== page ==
If you would like to review the sad details of this lost “war,” visit Rolling Stone’s recent article, “How America Lost the War on Drugs.”
Thanks to new research, U.S. policy-makers knew with increasing certainty what would work and what wouldn’t. The tragedy of the War on Drugs is that this knowledge hasn’t been heeded. We continue to treat marijuana as a major threat to public health, even though we know it isn’t. We continue to lock up generations of teenage drug dealers, even though we know imprisonment does little to reduce the amount of drugs sold on the street. And we continue to spend billions to fight drugs abroad, even though we know that military efforts are an ineffective way to cut the supply of narcotics in America or raise the price.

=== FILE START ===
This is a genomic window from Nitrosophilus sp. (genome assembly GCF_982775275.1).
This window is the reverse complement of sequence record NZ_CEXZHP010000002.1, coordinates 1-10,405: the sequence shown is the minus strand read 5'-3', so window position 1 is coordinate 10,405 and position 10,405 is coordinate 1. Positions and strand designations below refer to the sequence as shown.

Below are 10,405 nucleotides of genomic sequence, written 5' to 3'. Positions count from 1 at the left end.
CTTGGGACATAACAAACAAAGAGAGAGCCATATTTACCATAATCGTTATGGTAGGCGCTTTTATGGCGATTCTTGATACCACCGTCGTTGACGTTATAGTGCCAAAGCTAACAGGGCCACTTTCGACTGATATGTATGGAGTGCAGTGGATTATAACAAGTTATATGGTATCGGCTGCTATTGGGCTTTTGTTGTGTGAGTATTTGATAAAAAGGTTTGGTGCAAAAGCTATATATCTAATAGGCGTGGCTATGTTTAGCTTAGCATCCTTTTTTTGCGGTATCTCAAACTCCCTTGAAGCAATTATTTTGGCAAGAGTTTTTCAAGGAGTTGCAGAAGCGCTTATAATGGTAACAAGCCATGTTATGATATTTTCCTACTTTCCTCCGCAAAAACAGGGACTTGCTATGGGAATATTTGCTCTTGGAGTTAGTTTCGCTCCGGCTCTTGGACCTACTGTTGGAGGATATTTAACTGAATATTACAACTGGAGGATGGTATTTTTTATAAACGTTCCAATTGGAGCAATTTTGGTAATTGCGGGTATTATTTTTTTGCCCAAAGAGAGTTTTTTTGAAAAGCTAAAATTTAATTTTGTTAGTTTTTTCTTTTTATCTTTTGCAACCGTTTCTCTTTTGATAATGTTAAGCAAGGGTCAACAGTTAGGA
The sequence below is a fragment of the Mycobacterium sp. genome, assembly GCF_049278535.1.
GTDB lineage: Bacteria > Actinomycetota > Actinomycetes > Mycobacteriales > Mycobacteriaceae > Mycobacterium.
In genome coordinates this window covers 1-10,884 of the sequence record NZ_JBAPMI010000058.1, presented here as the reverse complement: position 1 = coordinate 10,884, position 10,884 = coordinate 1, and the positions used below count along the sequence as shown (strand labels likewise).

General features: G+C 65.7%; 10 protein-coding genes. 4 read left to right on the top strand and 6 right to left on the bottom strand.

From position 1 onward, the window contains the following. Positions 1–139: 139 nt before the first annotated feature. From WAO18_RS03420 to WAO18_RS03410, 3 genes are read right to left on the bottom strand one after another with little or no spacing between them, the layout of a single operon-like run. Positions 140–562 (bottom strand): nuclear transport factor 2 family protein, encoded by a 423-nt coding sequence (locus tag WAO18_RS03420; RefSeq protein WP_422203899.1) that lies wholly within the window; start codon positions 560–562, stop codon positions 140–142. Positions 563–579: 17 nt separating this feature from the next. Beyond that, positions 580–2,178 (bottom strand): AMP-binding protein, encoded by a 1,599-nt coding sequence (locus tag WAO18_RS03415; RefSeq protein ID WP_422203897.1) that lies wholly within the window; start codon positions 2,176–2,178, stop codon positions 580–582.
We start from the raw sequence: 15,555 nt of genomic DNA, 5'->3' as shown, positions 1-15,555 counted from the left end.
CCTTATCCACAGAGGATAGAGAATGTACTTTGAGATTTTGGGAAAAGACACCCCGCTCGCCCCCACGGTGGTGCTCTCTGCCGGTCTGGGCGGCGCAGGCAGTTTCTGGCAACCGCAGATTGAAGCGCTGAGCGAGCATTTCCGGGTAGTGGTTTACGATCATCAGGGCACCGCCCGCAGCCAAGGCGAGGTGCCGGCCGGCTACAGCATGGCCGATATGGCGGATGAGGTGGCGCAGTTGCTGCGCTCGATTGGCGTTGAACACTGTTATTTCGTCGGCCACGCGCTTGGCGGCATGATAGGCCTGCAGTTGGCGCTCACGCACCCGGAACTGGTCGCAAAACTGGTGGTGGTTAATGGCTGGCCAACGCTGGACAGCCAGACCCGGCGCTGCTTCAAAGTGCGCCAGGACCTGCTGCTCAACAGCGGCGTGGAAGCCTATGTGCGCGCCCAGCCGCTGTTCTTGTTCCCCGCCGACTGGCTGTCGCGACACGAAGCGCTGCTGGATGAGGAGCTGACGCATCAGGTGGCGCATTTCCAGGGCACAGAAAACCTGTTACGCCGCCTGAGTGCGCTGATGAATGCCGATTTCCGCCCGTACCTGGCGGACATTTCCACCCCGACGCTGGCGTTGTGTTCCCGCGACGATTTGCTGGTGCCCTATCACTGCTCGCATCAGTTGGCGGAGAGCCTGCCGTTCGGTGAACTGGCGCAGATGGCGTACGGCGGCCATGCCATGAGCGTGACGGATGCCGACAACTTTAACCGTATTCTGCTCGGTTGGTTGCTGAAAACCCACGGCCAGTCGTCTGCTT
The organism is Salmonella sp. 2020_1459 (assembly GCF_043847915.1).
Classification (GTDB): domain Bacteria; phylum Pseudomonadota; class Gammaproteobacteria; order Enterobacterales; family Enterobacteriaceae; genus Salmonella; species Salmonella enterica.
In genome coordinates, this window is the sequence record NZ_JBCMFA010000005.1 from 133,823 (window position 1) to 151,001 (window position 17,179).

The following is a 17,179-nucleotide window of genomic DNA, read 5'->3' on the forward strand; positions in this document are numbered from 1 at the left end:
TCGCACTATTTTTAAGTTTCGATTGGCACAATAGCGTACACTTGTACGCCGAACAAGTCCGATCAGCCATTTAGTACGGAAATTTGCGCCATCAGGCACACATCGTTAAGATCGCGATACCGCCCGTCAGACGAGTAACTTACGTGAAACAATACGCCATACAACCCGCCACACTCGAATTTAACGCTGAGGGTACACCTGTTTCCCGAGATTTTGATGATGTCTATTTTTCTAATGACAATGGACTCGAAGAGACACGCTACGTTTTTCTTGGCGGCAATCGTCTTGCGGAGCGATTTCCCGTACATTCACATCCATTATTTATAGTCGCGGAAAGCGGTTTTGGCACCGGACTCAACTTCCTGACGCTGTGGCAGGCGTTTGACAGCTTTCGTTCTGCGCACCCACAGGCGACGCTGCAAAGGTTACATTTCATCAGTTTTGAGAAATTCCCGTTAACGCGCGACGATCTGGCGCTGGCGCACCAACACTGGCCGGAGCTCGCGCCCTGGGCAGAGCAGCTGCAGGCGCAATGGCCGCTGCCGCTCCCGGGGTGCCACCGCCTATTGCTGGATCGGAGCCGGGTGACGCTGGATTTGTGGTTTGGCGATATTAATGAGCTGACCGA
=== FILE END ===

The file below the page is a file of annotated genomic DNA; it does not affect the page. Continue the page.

All told, the United States has spent an estimated $500 billion to fight drugs – with very little to show for it. Cocaine is now as cheap as it was when Escobar died and more heavily used. Methamphetamine, barely a presence in 1993, is now used by 1.5 million Americans and may be more addictive than crack. We have nearly 500,000 people behind bars for drug crimes – a twelvefold increase since 1980 – with no discernible effect on the drug traffic. Virtually the only success the government can claim is the decline in the number of Americans who smoke marijuana – and even on that count, it is not clear that federal prevention programs are responsible. In the course of fighting this war, we have allowed our military to become pawns in a civil war in Colombia and our drug agents to be used by the cartels for their own ends. Those we are paying to wage the drug war have been accused of human-rights abuses in Peru, Bolivia and Colombia. In Mexico, we are now repeating many of the same mistakes we have made in the Andes.